Only 19 of the 33 rescued men would see some of this money — the others won't get anything because they worked for outside contractors, or have had most of their salaries paid by the state while on medical leave.
Urzua is among the unemployed. Rather than return to mining, he's among the 25 miners who have signed up to give motivational speeches, and credited a university professor, Ricardo Munoz, for helping them polish their deliveries. "He's one of the few who is working with us without trying to profit from it," Urzua said. "There are a lot of people who have made off handsomely."
The miners were celebrated as heroes worldwide for surviving so long in the dark, hot, wet depths of a mountain weakened by more than a century of mining, with tons of rock above them that was constantly shifting and threatening to bury them forever. Before anyone knew that they had survived the Aug. 15, 2010, collapse, the 33 stretched an extremely meager store of emergency food for 17 days, eating tiny capfuls of tuna fish and sips of outdated milk.
Pinera staked his presidency on their rescue. He formed an expert team and rushed to the scene, offering any resources necessary to bring them out alive. When they were finally pulled out, the world's media converged on the remote desert hilltop, broadcasting Chile's success story to a global audience hungry for good news.
The 33 were deluged with invitations to all-expenses-paid television appearances and vacations to exotic destinations. A few still travel to tell their stories.
But most remain have run out of money and are back to scratching out livings in the dusty, barren, working-class neighborhoods and shantytowns that ring the desert city of Copiapo.
The El Mercurio newspaper reported that 15 are unemployed; seven regularly give motivational speeches; three hawk fruit and vegetables in the street, two have small grocery stores and four have returned underground to pound rock for copper and gold. Others are unable to work due to continuing psychological symptoms, and receive a fraction of their former salaries as government medical payments.
Two — Claudio Yanez and Pedro Cortez — said they've had to sell their motorcycles for food. Franklin Lobos, who had tasted fame earlier in life as a professional football player, is coaching in the city's youth leagues, but told Chile's Football Channel he would prefer the anonymity of his life as a mine driver.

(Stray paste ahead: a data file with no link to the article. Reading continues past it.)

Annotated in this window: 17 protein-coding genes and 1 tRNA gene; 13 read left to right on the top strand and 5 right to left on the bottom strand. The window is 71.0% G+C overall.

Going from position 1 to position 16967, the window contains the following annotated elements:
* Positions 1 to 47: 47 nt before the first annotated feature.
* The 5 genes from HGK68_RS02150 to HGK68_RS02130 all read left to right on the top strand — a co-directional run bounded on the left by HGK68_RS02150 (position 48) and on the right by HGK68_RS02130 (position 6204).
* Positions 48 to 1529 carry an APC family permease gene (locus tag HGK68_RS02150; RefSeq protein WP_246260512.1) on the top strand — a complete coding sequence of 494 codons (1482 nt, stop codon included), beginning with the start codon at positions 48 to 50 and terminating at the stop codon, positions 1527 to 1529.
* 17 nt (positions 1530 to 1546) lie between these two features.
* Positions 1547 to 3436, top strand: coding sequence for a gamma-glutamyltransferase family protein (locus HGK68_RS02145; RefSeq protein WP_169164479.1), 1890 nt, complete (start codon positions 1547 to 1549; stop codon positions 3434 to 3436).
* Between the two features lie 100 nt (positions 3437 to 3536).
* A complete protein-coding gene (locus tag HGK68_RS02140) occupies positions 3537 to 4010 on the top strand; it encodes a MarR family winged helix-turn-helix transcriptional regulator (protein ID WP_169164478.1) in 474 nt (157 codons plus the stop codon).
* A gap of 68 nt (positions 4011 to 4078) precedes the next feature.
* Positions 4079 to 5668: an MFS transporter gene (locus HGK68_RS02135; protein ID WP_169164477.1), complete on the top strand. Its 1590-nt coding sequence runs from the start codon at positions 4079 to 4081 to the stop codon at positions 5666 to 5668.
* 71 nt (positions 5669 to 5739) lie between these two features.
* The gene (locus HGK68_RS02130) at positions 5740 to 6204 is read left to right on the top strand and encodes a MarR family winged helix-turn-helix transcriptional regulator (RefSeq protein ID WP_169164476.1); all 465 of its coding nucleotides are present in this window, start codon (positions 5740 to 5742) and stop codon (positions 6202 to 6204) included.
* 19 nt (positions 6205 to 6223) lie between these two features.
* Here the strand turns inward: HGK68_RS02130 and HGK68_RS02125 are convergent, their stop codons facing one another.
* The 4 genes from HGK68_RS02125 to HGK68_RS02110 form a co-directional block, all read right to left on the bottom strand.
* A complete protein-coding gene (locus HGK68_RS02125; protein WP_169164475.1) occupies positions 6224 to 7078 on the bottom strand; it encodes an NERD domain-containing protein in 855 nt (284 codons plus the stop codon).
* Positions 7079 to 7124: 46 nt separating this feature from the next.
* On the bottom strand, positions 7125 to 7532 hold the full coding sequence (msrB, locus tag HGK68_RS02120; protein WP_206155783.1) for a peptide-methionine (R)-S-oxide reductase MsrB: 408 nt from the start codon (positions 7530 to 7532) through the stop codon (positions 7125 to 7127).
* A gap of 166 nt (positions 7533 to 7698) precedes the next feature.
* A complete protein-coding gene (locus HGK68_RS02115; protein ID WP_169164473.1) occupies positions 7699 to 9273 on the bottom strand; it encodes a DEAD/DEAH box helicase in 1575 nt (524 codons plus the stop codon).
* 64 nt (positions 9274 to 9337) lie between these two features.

Bolivian Carlos Mamami, the only foreigner among the 33, is out of money after his father-in-law tried to charge $33,000 per interview. Edison Pena, who ran in the New York marathon, appeared on U.S. talk shows and is known for his love of Elvis Presley, recently was invited to sing like his idol in Canada, but he confessed to El Mercurio that it has been hard to keep the celebrity-worship going. His wife told the paper that their life "is as dark as the mine was."
Omar Reygadas, 56, told The AP he's focusing on motivational speeches for now, "to show the meaning of teamwork, power and faith."
But he said nightmares still keep him up. "I try to read, to tire myself out so that I can sleep well," he said. "But if I'm alone in a closed space, it still makes me anxious — I have to get out and find someone to talk with or distract myself with something."
Sepulveda stood out among the miners by narrating their underground videos, and thrilled viewers worldwide with his ecstatic behavior when he reached the surface. Since then, he has formed a business consulting service, hired a U.S. public relations agent, and filled his calendar with trips around Chile and beyond.
Sepulveda traveled to Washington, D.C., with Chilean Foreign Minister Alfredo Moreno for Wednesday's inauguration of a display about the rescue at the Smithsonian Institution.
He used the opportunity to defend the miners' lawsuits.
"Things should be done properly. If a worker commits a error of this calamity, the company isn't going to think twice" about finding those responsible, Sepulveda said.